A problem with Event objects

Hi there :wave:

This post is related to the open issue of Phoenix MouseWheelEvent is broken if MotionEvent is saved, where OP pointed out that there are similar bugs with matplotlib/WXAgg. I have already opened the issue in [Matplotlib issue tracker] and shown options for resolving it, but a few things are not clear to me.

This issue is caused by keeping a reference to the event object.
Here’s an example with a bit of modification of the original code from the [Phoenix issue tracker] that reproduces the problem.

Code Example (click to expand)
import sys
import wx

print('sys.version:', sys.version)
print('wx.__version__:', wx.__version__)

class MyFrame(wx.Frame):
    def __init__(self, *args, **kwargs):
        super().__init__(*args, **kwargs)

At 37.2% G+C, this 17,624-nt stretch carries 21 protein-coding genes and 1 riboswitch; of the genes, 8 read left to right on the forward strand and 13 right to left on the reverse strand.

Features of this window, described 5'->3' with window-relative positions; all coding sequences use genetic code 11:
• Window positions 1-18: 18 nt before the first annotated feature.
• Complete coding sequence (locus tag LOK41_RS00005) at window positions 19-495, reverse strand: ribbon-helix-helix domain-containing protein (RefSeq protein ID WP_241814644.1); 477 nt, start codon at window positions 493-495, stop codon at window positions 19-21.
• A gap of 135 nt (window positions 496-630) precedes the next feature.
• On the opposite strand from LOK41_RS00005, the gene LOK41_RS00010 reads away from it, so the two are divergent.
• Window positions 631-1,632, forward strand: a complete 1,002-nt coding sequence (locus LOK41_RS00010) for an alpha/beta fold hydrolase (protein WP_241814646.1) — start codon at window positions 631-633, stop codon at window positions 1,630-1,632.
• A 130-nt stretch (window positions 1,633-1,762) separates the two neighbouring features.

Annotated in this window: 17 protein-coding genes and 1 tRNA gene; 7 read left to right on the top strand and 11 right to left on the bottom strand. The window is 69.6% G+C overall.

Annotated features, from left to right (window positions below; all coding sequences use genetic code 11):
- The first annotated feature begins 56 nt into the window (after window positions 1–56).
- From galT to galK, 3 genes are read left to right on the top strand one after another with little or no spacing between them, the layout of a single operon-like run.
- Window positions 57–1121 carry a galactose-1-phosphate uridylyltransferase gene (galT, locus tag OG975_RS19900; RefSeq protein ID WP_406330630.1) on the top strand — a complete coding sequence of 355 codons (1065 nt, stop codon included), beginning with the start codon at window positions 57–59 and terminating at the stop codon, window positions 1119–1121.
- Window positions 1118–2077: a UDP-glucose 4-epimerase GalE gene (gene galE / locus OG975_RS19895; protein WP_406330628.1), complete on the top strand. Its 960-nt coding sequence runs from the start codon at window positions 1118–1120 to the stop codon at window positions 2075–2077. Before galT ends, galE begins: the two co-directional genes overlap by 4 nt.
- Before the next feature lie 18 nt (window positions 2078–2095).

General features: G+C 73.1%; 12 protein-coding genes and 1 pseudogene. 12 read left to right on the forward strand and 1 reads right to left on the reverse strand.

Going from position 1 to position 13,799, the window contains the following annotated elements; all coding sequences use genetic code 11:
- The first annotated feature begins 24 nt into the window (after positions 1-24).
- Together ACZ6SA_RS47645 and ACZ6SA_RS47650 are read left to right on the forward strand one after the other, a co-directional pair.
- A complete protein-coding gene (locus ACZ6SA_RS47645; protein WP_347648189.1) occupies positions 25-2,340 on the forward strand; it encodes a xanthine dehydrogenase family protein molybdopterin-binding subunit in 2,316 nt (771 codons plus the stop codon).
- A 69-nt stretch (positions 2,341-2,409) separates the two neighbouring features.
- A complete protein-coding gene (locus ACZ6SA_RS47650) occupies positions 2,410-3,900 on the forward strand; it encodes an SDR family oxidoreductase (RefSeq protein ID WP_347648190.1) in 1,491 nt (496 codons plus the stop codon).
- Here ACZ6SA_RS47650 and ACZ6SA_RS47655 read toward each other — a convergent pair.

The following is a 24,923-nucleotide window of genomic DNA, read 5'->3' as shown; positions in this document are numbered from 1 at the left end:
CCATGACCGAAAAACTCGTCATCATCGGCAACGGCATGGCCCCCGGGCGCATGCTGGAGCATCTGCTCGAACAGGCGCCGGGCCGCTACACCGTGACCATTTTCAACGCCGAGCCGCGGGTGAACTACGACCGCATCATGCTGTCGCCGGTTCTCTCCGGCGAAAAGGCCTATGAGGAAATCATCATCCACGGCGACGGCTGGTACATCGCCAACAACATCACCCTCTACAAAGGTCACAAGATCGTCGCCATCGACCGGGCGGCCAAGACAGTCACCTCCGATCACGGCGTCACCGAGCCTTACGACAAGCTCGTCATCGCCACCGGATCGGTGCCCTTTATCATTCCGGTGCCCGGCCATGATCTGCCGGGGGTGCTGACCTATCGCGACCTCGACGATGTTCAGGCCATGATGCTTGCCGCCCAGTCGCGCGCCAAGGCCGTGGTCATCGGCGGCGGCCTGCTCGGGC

self.Bind(wx.EVT_MOTION, self.OnMouseMove)
        self.Bind(wx.EVT_MOUSEWHEEL, self.OnMouseWheel)
        self.last_event = None

    def OnMouseMove(self, evt):
        if evt.leftIsDown:
            print("Saving MouseMove event")
            self.last_event = evt

    def OnMouseWheel(self, evt):
        print("Wheel rotation: " + str(evt.GetWheelRotation()))

def test(obj):
    d = {}
    for key in dir(obj):
            print("key =", key)
            d[key] = getattr(obj, key) # Windows fatal exception: access violation
        except Exception as e:
    return d

app = wx.App(0)
frame = MyFrame(None)

To reproduce the bug and messages

  1. Launch this script with debug options
    $ python -Xdev -Xtracemalloc ‘script.py’
  2. Press LBtn and move the mouse.
    Then, the last wx.MouseEvent object is saved.
  3. Scroll the mouse wheel to show outputs.
    Then, a fault occurs when accessing evt.ClassInfo, and it crashes with Windows fatal exception: access violation.

I confirmed this for Windows 10 64 bit &
PY38 - wx 4.0.7 and wx 4.1.1,
PY39 - wx 4.1.1.

In my understanding, the reference of the event object should not be kept outside the event chain.
Therefore, the statement such as self.last_event = evt should be avoided. Otherwise, it will refer to the dead c++ object, and the program will crash easily. If you need event information, you need to save them as primitve types such as int, float, etc.